The 15th annual ODR conference, which took place in The Hague. on May 23rd and 24th 2016, addressed the very a propos topic that is: “Can ODR Really Help Courts and Improve Access to Justice?” As we’ve discussed in previous posts, more and more courts (e.g. British Columbia’s Civil Resolution Tribunal, tribunals (e.g. Ontario’s proposed online Administrative Monetary Penalty System), and other public bodies are incorporating online dispute resolution tools, mechanisms, and practices into their processes.
Of course, incorporating ODR mechanisms into a Court or a tribunal’s processes implies that said court or . . . [more]
There is a very natural human tendency to claim the game is rigged when one loses.
“The referee was obviously biased against us,” the coach says, explaining the team’s loss.
Donald Trump kept complaining that the Republican Party primary rules were rigged against him, even though he was winning.
So, too, in arbitration, when the losing party seeks to overturn an unfavourable award. This is particularly evident in international arbitration, where there is no right of appeal. Also, in some domestic arbitration cases, where appeals are increasingly limited.
In these situations, lack of jurisdiction or arbitrator bias may be the . . . [more]
Everything that can be thought at all can be thought clearly. Everything that can be said can be said clearly.
Have something to say, and say it as clearly as you can. That is the only secret of style.
Decision makers have to focus on the substance of the dispute before them and do the important and sometimes difficult work of coming to the right decision. But after that, it remains for them to write the decision clearly and concisely. This is where style in writing takes on such a critical role. If the people reading . . . [more]
When our family is planning a vacation we usually figure out our desires and needs, research the options, consider factors such as time, cost and availability and then map out our adventure. In case something goes wrong, we also make sure our travel and medical insurance are up to date and make sure our loved ones know our itinerary. Our recent trip to Mexico made me wonder why it isn’t more common for lawyers and business people to take the same approach to planning for business relationships and contracts.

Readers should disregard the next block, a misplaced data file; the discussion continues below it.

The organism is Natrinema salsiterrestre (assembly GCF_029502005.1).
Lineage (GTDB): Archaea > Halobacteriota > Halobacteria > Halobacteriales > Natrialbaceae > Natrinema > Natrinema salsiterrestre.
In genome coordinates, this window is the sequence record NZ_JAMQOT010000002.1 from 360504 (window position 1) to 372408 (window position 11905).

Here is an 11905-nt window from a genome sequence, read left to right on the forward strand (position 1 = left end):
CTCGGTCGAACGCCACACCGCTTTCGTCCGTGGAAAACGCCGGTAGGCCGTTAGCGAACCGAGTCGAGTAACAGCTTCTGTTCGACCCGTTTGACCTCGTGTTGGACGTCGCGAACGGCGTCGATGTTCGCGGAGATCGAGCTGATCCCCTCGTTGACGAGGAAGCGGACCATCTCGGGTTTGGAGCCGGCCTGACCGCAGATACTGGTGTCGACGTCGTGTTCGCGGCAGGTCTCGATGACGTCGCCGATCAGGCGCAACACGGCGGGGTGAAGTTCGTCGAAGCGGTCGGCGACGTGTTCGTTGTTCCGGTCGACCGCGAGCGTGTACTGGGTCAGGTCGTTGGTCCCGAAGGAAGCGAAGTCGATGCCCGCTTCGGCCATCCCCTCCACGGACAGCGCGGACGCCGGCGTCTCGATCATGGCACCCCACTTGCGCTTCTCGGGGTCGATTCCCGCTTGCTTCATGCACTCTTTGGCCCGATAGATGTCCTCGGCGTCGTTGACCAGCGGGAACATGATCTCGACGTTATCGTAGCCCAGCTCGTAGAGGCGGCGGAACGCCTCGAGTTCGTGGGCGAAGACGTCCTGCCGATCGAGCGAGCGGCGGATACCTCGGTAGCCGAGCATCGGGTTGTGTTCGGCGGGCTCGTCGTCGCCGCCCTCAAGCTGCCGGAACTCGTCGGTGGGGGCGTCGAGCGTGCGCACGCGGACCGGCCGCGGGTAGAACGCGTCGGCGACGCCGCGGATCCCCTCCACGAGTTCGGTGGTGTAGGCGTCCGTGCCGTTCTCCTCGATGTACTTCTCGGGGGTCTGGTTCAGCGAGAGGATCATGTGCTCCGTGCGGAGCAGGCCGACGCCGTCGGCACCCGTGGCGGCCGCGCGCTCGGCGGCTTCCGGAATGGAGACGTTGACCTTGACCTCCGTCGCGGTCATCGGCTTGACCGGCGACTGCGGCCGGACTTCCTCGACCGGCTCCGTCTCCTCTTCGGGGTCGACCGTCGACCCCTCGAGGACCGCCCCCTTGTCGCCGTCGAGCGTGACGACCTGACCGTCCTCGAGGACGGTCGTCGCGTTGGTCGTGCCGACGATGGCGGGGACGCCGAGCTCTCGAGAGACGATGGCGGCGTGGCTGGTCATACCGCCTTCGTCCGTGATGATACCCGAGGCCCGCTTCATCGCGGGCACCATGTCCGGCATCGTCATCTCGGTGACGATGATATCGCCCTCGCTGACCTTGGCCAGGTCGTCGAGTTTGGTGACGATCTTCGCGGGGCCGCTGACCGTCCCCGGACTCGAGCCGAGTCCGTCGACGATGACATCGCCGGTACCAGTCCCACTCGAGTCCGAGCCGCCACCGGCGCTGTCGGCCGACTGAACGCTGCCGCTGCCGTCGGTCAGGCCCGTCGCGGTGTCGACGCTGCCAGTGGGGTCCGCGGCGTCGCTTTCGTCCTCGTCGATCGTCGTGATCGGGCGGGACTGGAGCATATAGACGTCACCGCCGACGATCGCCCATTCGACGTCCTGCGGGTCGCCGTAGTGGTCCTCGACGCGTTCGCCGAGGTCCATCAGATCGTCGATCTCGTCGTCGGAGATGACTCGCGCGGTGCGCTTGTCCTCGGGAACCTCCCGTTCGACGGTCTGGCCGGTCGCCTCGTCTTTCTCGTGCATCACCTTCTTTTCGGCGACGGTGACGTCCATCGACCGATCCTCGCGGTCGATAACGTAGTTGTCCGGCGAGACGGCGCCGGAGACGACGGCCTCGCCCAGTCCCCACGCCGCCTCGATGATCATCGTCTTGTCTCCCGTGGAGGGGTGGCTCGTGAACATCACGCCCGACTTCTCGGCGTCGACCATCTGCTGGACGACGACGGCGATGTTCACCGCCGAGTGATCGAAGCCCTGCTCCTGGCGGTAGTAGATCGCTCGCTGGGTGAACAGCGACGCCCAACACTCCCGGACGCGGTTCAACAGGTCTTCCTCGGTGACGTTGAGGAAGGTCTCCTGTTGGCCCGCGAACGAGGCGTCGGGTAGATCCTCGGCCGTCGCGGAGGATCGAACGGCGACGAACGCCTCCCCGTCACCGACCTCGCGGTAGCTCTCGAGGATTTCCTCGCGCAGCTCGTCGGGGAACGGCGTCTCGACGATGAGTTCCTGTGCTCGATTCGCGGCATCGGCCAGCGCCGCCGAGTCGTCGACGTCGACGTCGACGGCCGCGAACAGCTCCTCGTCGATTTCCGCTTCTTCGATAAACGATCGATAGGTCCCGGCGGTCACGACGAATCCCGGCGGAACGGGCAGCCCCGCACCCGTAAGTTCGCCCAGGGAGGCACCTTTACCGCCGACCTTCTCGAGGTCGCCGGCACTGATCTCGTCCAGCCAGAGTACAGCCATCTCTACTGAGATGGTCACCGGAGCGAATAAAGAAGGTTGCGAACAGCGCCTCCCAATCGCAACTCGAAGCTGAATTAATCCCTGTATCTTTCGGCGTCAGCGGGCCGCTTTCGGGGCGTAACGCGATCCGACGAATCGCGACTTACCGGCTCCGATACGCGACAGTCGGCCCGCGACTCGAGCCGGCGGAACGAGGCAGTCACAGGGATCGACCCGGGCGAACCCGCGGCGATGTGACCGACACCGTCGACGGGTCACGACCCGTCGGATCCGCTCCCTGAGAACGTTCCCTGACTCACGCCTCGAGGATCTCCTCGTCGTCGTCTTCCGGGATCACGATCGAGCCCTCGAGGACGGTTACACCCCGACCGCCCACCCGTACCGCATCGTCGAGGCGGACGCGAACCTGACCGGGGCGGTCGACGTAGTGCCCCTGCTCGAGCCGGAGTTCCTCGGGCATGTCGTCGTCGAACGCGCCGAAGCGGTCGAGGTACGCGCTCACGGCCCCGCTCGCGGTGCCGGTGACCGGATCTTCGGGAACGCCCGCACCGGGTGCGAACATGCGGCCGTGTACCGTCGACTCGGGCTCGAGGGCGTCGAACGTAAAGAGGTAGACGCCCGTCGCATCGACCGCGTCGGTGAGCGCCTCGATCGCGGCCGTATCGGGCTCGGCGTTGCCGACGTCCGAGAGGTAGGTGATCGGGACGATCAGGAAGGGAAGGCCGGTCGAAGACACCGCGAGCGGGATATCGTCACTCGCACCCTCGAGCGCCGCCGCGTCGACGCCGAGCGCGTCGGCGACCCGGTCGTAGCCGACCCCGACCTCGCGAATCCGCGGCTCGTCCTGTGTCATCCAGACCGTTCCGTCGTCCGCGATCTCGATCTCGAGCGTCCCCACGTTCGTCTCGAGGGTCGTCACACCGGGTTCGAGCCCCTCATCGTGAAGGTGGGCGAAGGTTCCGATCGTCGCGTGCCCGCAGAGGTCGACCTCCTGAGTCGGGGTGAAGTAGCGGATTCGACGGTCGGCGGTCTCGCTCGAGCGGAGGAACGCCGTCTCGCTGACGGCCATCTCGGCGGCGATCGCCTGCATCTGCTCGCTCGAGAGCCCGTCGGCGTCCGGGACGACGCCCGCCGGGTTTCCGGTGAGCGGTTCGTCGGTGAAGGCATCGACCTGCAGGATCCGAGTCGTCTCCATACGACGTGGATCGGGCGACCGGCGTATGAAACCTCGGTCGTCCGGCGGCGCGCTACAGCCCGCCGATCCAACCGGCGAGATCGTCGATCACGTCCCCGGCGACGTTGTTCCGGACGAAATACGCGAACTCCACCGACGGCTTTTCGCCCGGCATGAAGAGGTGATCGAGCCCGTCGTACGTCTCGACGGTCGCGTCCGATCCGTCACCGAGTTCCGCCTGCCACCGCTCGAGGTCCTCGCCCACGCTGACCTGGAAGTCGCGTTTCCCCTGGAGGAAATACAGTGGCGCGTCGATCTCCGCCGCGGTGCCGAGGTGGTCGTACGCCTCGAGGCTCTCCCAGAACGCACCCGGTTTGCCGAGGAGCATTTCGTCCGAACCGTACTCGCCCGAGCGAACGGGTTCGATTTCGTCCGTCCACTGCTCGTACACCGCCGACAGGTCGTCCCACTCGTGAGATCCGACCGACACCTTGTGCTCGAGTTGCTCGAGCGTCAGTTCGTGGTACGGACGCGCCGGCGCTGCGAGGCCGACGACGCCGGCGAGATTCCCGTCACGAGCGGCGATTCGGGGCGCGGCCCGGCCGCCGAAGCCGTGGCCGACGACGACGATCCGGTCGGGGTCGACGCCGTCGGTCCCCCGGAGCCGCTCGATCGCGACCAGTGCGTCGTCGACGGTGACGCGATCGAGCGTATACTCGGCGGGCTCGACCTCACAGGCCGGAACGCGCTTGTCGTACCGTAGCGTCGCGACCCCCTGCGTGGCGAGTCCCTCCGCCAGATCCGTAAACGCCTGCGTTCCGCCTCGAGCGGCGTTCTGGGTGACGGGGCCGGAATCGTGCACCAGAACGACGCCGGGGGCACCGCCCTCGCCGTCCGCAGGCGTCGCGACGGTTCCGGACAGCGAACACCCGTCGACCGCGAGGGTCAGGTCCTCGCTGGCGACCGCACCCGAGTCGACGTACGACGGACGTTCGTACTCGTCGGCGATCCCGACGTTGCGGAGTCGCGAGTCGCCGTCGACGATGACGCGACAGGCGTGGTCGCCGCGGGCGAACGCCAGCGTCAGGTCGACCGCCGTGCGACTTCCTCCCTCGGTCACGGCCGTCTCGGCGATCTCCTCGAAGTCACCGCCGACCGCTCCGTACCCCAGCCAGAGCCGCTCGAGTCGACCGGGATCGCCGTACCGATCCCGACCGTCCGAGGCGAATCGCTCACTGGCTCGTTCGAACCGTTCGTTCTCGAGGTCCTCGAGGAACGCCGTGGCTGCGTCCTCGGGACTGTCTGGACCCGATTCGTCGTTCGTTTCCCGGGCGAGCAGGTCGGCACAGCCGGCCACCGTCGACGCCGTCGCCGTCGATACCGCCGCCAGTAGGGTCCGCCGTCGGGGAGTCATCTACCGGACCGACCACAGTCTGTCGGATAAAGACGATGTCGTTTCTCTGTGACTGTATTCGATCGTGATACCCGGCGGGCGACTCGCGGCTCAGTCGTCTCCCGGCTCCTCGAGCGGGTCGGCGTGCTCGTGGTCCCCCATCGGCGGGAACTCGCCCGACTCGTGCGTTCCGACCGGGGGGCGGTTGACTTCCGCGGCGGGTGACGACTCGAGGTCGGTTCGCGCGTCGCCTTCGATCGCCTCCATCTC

Based on my informal discussions with lawyers and the business community . . . [more]
The United Nations Commission on International Trade Law’s Working Group III on Online Dispute Resolution (ODR) met for one last time between February 29th to March 4th 2016 to put the finishing touches to UNCITRAL’s Technical Notes on Dispute Resolution, and, in the same breath, complete the mandate – or should we say revised mandate – it had been given by the commission.
As regular readers will remember, the working group was originally given a very broad mandate back in 2010. As stated in document A/CN.9/WG.III/WP.105:
. . . [more]
“After discussion, the Commission established a working group to undertake work
Litigation and arbitration are teeming with experts these days.
There are technical experts to explain what happened. Others to say whose fault it was. And another bunch to quantify the damages.
Almost every sizable case has at least one expert on the witness list. Well, never just one. Each side must have their own expert. And, of course, they never agree.
That’s the problem with experts. Recent studies have shown that people have a very hard time understanding what experts say and giving appropriate weight to conflicting expert opinions. Adjudicators are no different from anyone else.
Derek Koehler, a psychology . . . [more]